Zirconium sees considerable use in the nuclear industry due to its low neutron cross-section but is susceptible to the formation of hydrides. These have a significant effect, despite their small volume fraction (<0.4%), since they form preferentially at regions of high stress concentrations. Thus, crack faces become surrounded by brittle hydrides which subsequently fracture and allow the crack to grow despite no change in the macro-stress state. The factors influencing hydride formation remain unclear as does our understanding of the micro-mechanics governing their response to applied stresses. As a preliminary analysis, in-situ tensile tests have been performed on Zircaloy-2 (Zr + 1.4%Sn) charged with hydrogen (600ppm) and the strain response of both matrix and hydrides determined. The results indicate that the hydrides experience elastic strains far beyond the expected elastic limit followed by a pseudo-plastic region – presumably due to the cracking of the hydrides.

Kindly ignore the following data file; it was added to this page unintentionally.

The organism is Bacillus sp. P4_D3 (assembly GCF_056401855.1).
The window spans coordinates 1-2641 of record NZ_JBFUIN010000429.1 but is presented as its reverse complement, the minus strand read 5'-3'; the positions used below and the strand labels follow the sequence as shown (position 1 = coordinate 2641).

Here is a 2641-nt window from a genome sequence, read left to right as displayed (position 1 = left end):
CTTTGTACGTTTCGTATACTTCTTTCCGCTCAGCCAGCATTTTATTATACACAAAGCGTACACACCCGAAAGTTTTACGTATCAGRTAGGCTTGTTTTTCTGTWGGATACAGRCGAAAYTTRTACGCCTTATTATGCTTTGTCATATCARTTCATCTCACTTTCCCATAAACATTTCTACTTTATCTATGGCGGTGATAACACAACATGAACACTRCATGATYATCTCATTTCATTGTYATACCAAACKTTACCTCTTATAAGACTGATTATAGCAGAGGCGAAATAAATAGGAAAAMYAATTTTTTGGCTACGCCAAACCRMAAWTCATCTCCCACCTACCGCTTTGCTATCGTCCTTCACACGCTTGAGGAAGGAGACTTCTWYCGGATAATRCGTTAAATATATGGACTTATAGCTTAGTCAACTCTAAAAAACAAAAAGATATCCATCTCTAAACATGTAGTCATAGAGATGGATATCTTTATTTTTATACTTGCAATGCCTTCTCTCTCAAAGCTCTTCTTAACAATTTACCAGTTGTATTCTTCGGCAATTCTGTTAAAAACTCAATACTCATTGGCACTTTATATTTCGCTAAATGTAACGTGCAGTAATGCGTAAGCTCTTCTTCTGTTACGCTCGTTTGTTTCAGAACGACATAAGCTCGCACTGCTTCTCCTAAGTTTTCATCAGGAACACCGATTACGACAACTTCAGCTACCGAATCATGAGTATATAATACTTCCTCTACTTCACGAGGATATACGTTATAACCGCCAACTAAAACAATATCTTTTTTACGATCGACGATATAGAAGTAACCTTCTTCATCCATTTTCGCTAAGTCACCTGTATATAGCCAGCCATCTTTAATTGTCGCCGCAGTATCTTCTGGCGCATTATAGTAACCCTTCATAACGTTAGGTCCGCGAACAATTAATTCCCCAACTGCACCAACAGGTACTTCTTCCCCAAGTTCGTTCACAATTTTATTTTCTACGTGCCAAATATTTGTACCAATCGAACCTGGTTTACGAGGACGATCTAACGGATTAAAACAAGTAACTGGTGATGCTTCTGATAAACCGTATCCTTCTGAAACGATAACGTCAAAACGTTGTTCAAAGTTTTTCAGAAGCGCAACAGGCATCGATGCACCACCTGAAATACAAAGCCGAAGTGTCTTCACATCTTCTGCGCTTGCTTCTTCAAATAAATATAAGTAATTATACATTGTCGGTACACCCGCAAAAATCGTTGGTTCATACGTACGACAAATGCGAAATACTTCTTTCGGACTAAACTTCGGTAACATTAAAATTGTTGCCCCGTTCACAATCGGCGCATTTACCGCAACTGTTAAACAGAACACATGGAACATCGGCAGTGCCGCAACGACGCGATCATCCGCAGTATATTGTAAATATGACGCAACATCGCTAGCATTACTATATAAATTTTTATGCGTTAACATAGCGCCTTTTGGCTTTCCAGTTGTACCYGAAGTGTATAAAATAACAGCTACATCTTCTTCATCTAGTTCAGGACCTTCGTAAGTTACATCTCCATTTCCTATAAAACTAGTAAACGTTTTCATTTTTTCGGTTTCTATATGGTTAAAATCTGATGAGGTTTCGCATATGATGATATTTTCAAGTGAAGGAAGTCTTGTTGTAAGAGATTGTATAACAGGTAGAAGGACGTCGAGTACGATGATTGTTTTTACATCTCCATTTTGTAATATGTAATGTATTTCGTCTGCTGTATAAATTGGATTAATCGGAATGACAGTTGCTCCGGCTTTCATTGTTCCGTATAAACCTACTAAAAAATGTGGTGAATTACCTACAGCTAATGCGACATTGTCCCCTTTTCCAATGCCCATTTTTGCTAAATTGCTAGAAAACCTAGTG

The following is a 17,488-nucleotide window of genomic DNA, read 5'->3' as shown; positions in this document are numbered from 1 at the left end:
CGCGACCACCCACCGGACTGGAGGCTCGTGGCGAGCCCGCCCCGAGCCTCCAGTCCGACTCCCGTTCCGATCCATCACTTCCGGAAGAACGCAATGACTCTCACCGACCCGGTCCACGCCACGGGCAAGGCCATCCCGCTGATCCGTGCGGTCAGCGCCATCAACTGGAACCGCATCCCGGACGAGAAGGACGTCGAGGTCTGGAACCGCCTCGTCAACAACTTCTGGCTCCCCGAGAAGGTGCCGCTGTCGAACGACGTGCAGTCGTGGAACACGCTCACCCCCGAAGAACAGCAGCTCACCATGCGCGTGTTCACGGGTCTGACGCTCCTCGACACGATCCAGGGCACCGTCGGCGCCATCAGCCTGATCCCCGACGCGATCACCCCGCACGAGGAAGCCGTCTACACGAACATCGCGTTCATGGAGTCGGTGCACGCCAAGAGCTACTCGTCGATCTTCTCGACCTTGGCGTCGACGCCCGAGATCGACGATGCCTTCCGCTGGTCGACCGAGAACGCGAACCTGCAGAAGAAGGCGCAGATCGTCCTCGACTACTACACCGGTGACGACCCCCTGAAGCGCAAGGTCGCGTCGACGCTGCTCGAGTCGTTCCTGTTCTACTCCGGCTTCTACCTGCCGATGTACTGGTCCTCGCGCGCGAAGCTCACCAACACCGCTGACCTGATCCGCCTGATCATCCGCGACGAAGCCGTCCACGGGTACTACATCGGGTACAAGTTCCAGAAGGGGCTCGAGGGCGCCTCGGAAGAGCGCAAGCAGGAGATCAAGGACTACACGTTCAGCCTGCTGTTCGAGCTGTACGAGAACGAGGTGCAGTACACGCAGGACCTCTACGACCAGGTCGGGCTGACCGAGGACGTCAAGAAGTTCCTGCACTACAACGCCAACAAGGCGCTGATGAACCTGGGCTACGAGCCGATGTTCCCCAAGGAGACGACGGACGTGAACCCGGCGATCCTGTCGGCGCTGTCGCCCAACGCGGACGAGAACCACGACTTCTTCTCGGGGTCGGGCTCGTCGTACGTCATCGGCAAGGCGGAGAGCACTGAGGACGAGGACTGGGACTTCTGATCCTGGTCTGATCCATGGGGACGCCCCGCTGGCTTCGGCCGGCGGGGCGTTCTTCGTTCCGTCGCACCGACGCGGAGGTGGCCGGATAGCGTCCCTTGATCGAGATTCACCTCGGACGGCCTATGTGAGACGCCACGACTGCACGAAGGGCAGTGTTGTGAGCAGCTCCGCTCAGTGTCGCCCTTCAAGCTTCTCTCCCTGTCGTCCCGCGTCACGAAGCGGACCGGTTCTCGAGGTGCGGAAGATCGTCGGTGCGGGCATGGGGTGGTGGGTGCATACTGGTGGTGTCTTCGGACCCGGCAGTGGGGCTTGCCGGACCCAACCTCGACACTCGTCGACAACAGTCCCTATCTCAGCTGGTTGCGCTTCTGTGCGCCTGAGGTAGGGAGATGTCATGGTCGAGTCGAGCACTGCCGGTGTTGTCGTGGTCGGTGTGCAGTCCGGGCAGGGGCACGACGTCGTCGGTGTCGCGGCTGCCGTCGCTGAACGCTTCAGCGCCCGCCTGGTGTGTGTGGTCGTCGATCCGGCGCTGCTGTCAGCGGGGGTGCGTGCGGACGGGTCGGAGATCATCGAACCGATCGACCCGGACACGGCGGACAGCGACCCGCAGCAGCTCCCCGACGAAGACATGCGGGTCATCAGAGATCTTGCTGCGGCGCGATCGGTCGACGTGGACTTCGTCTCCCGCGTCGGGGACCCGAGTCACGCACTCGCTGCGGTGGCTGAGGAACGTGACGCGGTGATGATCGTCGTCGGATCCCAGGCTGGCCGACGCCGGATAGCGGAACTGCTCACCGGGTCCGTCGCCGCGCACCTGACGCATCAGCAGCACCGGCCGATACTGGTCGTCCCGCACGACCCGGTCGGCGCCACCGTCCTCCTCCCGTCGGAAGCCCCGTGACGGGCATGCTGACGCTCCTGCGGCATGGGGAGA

Strain development during in-situ loading of the Zr matrix and hydride particles in hydrogen charged Zircaloy-2. The Zr follows the macroscopic strain while the hydrides show unexpectedly high strains.